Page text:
Alternative strategies for proteomic analysis and relative protein quantitation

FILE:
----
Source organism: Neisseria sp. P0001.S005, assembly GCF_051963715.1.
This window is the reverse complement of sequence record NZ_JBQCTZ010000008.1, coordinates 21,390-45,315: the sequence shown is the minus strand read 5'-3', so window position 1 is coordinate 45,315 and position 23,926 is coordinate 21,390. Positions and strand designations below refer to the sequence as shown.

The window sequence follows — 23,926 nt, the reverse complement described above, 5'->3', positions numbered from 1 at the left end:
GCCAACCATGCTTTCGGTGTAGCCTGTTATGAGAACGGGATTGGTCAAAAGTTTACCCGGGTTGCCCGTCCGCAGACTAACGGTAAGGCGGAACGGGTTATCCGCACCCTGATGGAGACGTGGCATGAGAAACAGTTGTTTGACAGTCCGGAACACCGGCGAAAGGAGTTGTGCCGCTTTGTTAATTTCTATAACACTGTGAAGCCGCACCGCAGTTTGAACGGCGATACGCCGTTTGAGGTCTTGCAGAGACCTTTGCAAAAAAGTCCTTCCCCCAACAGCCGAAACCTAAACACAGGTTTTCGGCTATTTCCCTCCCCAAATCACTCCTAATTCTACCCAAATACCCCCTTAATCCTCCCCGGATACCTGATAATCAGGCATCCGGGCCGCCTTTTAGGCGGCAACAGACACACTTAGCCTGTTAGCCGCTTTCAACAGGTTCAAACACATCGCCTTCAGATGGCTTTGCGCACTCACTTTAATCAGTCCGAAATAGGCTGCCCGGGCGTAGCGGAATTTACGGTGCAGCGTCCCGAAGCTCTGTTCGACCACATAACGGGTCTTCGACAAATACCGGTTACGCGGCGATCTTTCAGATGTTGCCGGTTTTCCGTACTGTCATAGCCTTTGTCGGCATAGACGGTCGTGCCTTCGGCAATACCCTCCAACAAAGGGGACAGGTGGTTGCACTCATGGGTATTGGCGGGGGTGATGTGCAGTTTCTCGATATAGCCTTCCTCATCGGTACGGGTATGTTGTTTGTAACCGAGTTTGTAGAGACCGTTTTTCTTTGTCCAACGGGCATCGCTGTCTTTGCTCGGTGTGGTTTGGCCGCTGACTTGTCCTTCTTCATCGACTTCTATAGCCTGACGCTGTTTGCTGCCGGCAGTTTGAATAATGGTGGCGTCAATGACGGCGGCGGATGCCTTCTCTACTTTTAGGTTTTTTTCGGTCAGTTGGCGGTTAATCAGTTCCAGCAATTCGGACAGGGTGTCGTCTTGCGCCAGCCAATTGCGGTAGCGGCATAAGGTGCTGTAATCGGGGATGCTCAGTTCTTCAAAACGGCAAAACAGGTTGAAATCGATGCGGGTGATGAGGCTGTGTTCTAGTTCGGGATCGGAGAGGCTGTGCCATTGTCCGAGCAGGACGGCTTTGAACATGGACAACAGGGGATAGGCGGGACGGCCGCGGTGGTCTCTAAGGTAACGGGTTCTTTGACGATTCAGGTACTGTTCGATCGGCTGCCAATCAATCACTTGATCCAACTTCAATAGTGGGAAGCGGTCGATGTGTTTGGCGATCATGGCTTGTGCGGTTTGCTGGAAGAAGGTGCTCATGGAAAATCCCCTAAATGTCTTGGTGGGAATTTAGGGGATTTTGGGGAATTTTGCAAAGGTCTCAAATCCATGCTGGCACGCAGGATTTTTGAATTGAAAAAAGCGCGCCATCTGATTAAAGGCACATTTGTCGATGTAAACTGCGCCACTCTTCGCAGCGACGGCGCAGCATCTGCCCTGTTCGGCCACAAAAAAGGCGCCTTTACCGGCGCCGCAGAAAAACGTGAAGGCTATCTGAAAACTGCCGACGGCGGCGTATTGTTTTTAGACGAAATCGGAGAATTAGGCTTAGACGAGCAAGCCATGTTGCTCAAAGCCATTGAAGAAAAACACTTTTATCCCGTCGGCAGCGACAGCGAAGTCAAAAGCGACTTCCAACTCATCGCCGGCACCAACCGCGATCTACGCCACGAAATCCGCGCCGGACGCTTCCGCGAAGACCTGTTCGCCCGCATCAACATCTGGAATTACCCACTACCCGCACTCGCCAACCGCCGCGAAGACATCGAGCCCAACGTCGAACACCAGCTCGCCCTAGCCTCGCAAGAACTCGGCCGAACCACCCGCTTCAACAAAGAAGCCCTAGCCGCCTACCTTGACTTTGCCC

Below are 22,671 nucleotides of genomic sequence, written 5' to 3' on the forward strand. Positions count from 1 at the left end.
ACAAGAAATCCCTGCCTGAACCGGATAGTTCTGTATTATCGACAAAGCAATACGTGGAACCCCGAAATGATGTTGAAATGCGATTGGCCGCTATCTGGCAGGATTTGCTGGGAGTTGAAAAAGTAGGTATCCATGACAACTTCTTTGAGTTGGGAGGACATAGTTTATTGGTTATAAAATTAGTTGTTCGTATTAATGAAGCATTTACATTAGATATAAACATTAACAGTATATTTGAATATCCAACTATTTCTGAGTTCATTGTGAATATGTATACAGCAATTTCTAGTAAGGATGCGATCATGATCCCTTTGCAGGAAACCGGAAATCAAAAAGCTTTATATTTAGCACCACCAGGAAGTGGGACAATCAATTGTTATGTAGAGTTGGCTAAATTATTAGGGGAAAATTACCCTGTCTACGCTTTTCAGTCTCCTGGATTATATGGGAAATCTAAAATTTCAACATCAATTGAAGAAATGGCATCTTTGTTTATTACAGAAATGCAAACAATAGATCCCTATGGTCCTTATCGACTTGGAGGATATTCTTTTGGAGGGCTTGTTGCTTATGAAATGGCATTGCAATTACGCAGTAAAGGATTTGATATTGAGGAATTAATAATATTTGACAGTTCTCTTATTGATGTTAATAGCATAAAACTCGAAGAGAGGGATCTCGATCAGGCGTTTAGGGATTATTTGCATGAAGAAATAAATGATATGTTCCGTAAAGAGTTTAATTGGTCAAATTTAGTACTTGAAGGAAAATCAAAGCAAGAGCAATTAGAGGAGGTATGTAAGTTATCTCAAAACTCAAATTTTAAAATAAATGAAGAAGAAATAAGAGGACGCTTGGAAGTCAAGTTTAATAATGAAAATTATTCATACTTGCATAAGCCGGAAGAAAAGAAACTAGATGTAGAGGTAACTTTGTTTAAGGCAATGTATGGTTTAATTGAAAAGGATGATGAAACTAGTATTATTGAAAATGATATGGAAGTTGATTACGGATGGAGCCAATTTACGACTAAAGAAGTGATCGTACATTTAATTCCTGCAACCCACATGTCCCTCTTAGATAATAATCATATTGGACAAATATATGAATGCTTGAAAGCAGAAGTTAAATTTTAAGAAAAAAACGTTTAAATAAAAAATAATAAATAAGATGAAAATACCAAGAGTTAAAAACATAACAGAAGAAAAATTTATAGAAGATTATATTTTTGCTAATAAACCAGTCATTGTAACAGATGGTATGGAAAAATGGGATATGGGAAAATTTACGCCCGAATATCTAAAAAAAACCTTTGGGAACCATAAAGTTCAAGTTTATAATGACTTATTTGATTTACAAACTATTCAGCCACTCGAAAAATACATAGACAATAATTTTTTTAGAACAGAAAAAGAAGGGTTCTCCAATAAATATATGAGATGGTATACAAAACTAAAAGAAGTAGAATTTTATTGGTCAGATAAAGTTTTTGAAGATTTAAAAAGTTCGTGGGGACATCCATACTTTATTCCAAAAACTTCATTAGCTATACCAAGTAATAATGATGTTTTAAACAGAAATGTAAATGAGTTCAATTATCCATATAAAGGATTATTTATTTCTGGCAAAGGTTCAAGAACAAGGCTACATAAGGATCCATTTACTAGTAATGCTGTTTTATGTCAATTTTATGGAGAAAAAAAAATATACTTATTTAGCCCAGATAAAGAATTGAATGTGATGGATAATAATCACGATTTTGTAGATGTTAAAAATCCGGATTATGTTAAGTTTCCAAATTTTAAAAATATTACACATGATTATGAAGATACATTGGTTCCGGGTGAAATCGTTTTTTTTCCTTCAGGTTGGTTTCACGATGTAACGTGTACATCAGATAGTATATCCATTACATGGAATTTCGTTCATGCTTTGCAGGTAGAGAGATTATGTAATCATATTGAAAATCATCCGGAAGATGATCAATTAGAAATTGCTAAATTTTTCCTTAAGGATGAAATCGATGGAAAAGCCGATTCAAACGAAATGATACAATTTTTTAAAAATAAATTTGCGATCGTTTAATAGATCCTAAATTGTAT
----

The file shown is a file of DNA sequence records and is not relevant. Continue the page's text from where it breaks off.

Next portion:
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The main approach to studying the proteome is a technique called data dependent acquisition (DDA). In DDA, peptides are analyzed by mass spectrometry to determine the protein composition of a biological isolate. However, DDA is limited in its ability to analyze the proteome, in that it only selects the most abundant ions for analysis, and different protein identifications can result even if the same sample is analyzed multiple times in succession. Data independent acquisition (DIA) is a newly developed method that should be able to solve these limitations and improve our ability to analyze the proteome. We used an implementation of DIA (SWATH) to perform relative protein quantitation in the model bacterial system, Clostridium stercorarium, using two different carbohydrate sources, and found that it was able to provide precise quantitation of proteins and was overall more consistent in its ability to identify components of the proteome than DDA. Relative quantitation of proteins is an important method that can determine which proteins are important to a biochemical process of interest. How we determine which proteins are differentially regulated between different conditions is an important question in proteomic analysis. We developed a new approach to analyzing differential protein expression using variation between biological replicates to determine which proteins are being differentially regulated between two conditions. This analysis showed that a large proportion of proteins identified by quantitative proteomic analysis can be differentially regulated and that these proteins are in fact related to biological processes. Analyzing changes in protein expression is a useful tool that can pinpoint many key processes in biological systems. However, these techniques fail to take into account that enzyme activity is regulated by other factors than controlling their level of expression. Activity based protein profiling (ABPP) is a method that can determine the activity state of an enzyme in whole cell proteomes. We found that enzyme activity can change in response to a number of different conditions and that these changes do not always correspond with compositional changes. Mass spectrometry techniques were also used to identify serine hydrolases and characterize their expression in this organism.